Investment Note April 2011



1923 to 2011 Any Colour as Long as it’s NOT Black!


Earthquakes and the Global Supply Chain.

Henry Ford in 1923 is reputed to have said "Any customer can have a car painted any colour - so long as it is black." Ninety years later Ford have now released a statement stating that customers can now order certain models in any colour BUT black as there is a shortage of paint pigments from their Japanese suppliers.

In 1923 bizarrely the Japanese were hit by the world’s greatest natural disaster –the great Kanto earthquake! Roll the clocks forward to the present day, a month after Japan was again struck by a massive earthquake and tsunami, along with the problems at the Fukushima nuclear plant, ramifications are beginning to be felt across the globe.   Globalisation has seen Japan rise to a dominance in the supply of a number of key components for the consumer-related electronic products and the auto industry.  With production halted or disrupted at many plants in the tsunami damaged region, many downstream manufactures are facing supply problems.  Japan, surprisingly, accounts for over twenty two percent of imports into China.  Many components crucial for the assembly of products such as laptop computers, flat-screen televisions and other electrical items are not being delivered.  Indeed Apple has recently indicated that supplies of their new iPad 2 will be limited due to Japan-“related supply issues”.  Bearing in mind that Japan represents over twenty percent of global micro chip productions the supply disruptions could be far reaching.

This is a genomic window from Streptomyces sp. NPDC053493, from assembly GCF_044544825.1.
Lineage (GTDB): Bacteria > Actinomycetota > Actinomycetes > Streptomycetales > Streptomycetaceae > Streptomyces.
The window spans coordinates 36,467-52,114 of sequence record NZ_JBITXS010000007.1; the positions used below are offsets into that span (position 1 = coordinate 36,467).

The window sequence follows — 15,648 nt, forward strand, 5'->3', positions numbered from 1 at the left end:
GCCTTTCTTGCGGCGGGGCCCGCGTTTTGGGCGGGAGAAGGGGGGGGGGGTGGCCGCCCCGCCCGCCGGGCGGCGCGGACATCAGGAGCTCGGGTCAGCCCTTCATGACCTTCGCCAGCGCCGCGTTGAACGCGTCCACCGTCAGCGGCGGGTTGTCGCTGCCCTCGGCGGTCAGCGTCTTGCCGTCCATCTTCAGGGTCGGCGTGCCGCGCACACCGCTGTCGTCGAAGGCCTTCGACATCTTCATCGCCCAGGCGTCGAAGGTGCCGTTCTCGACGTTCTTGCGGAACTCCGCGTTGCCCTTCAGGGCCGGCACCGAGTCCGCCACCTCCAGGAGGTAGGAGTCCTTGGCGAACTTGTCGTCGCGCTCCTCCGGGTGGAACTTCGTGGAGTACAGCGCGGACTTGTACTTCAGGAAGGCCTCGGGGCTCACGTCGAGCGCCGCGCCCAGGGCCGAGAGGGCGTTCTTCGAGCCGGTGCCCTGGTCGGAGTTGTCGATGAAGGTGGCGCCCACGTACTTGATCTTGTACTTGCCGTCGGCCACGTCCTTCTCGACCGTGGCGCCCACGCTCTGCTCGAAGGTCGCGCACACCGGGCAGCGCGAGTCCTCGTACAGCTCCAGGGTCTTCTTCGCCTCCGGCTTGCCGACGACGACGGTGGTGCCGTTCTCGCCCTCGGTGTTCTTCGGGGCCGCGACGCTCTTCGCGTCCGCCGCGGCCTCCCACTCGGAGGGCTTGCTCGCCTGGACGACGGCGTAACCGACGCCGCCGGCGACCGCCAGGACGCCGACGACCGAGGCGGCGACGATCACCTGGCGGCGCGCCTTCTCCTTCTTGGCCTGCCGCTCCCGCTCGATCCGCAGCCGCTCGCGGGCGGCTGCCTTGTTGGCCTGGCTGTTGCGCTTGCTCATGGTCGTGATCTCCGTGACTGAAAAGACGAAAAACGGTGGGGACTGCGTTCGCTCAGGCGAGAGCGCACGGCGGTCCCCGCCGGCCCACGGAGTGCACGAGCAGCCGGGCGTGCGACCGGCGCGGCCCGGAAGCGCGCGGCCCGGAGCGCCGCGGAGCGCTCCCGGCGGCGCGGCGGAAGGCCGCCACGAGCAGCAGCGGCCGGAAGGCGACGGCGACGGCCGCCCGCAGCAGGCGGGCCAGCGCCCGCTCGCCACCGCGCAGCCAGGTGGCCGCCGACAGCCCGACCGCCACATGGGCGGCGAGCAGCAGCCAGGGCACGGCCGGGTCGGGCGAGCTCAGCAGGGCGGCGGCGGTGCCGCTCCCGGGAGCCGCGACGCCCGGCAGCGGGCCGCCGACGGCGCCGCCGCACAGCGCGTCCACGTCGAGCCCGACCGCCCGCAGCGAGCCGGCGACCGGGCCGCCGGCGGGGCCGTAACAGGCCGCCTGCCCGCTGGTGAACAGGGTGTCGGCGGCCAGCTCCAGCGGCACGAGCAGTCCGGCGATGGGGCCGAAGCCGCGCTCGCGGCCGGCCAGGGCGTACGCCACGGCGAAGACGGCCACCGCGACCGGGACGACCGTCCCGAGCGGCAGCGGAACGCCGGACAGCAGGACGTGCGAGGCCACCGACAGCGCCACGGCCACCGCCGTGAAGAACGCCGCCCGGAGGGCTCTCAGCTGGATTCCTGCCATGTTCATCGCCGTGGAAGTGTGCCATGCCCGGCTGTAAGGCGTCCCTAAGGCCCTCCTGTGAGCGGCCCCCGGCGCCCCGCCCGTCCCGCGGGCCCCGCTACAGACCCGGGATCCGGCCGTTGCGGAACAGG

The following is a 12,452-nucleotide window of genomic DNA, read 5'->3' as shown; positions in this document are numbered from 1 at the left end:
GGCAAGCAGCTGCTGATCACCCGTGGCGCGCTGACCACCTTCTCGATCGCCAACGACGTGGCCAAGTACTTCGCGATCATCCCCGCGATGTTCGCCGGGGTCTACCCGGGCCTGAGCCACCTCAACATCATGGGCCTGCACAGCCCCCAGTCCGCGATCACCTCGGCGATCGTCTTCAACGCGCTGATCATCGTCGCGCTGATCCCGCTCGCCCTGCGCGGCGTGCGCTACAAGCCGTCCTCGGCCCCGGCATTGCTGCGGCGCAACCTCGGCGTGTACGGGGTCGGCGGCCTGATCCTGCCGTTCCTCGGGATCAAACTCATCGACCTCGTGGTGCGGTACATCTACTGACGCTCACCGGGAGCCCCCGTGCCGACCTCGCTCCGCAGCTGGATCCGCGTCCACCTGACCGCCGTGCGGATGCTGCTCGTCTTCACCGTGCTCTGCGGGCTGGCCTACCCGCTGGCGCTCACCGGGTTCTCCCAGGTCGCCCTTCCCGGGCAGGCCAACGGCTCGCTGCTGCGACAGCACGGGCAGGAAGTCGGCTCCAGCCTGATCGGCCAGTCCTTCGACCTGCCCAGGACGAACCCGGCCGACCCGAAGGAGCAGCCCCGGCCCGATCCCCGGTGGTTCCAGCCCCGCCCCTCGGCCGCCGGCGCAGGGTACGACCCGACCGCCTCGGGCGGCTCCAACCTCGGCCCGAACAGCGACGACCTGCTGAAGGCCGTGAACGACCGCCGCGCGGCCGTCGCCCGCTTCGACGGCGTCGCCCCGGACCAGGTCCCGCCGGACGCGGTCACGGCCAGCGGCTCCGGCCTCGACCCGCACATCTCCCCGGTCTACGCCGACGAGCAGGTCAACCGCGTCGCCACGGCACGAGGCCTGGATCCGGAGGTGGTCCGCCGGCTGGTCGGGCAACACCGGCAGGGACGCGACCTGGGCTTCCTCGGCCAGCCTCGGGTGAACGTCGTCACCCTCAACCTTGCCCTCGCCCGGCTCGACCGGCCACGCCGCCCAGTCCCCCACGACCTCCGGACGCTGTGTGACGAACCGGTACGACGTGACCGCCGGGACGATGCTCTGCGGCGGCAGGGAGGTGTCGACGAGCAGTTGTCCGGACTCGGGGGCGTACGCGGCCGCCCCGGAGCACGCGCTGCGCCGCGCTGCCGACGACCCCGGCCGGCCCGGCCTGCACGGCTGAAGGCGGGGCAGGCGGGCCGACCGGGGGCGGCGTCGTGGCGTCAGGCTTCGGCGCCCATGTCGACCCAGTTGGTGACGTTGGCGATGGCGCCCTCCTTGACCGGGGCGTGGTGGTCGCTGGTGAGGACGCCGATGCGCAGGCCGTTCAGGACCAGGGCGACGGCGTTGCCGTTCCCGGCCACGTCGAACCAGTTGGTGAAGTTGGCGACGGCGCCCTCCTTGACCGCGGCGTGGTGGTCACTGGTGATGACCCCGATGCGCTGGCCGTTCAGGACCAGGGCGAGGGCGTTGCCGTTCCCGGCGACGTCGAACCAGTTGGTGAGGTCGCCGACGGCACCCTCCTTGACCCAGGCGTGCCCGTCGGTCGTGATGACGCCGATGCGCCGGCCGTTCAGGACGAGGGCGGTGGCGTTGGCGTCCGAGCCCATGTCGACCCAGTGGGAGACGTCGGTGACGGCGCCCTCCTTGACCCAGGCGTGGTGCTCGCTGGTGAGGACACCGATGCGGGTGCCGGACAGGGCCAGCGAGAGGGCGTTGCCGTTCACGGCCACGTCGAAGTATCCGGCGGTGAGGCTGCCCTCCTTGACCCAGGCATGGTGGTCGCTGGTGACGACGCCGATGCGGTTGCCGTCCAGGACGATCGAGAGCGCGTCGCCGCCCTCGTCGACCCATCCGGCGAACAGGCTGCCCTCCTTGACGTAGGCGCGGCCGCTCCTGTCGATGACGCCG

Will such shocks to the global manufacturing industry affect the fragile economic recovery? We do not believe so. Although Japan still represents 8.7 percent (2010) of global output this has fallen significantly from 18 percent in the mid-nineties.  Most forecasters now predict a flat, at worst, Japanese GDP growth this year (the collapse in the first half of the year to be offset by a rebound in the second half as reconstruction efforts begin), We believe that the effect on global output should be minimal. This is a supply side disruption rather than a demand side shock; the latter typically affects all products/services across many sectors whereas a fall in supply is more company/industry specific and usually quickly rectified. (Like the black paint)
 

There are many other issues that give us cause for optimism that the global economic recovery will continue;

a)global unemployment in developed countries has begun to fall (according to the latest report from the Organization for Economic Cooperation and Development)

b)US unemployment has fallen from a 9.8 percent last year to 8.9 this year so far.

c)US Businesses are seeing exciting profit cycle uplifts and corporate earnings of the largest companies in the US surged over 36 percent last year, its fastest rate in twenty four years!  

We continue to remain optimistic we are in a long term Bull market for equities as the world economy shrugs off numerous significant problems in the first quarter of 2011 including the Japanese earthquake and tsunami, conflict in Libya and the Middle East and continued Sovereign debt issues in Europe.  The real “gorilla in the room” will be the reduction in fiscal liquidity as central banks begin to inevitably tighten monetary policy; Europe became the first major area to raise interest rates last week. How this is process is managed will be the crucial factor in whether 2011 remains a year of positive market momentum, as we believe, or not!



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